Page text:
Why come to Mass?
Since the dawn of time human beings have striven to relate to their maker and to offer worship. Worship is our deepest calling as human beings - a vital part of what it is to be human. It is the stance of the creature towards its creator.
In pre-historic times human and animal sacrifices were offered to God in the misunderstanding that this is what would be pleasing to Him. When Abraham tried to offer his son, God said ‘no’.
The Psalmist in Psalm 50 revealed what God wanted.
"I need no bullock from your house, no goats from your fold. For every animal of the forest is mine, beasts by the thousands on my mountains. I know every bird of the heavens; the creatures of the field belong to me. Were I hungry, I would not tell you, for mine is the world and all that fills it. Do I eat the flesh of bulls or drink the blood of goats? Offer praise as your sacrifice to God."
In modern terms this means there is nothing we can give to God that He has not already given to us. It is the offering of a grateful, thankful heart that pleases Him. Praise should rise up from within us. If it is not in our hearts it will not be on our lips. Hearts that are thankful and aware of the true, loving nature of God are born in prayer, reflection and meditation on God’s presence, especially in the beauty of nature and the wonder of creation.
When God made us, He made us free. The decision to worship God is our own to make or to withhold. Love cannot be forced or coerced as it would cease to be love. Of the ten lepers in the gospel story only one returned to thank God for his healing.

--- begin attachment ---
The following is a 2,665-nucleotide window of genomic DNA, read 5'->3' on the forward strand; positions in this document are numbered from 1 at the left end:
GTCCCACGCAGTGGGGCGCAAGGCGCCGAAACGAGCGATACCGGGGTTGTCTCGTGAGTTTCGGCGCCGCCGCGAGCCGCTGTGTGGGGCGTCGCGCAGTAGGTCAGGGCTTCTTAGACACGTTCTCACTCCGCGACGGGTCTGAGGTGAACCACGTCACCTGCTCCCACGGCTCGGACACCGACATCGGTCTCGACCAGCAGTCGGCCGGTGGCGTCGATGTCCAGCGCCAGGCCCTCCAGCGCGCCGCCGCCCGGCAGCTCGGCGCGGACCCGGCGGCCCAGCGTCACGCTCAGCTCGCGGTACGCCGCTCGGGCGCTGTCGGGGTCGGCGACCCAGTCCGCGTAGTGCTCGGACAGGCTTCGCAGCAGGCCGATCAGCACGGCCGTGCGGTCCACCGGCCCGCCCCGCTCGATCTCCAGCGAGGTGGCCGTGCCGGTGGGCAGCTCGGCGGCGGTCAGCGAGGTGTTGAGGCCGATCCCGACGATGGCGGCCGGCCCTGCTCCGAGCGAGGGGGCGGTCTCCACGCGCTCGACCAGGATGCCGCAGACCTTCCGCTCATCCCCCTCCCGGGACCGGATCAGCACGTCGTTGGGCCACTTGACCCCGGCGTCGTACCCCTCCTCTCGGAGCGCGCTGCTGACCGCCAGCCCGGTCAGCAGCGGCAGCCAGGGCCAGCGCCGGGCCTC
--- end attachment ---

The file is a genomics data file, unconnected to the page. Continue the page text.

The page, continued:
The Church is to be the community of people who like that one leper, recognise the source of all goodness in the world and to give thanks for it. If an unseeing and ungrateful world fails to recognise God’s hand at work, let us not make the same mistake.
We are a chosen race; a royal priesthood; a holy nation; set apart (for one purpose only), to sing God’s praise. What a calling! What a privilege! What better opportunity than the Sunday Eucharist to join with the community of believers, to offer freely to God what He deserves. It should be no surprise to learn that the word ‘Eucharist’ itself means ‘thanksgiving’.
Sometimes life is sweet and praise is easy. Sometimes our worship is offered despite difficult circumstances and negative feelings. At such times the sacrifice is only too real and our worship is an act of faith in God’s provision and ultimate victory in our lives.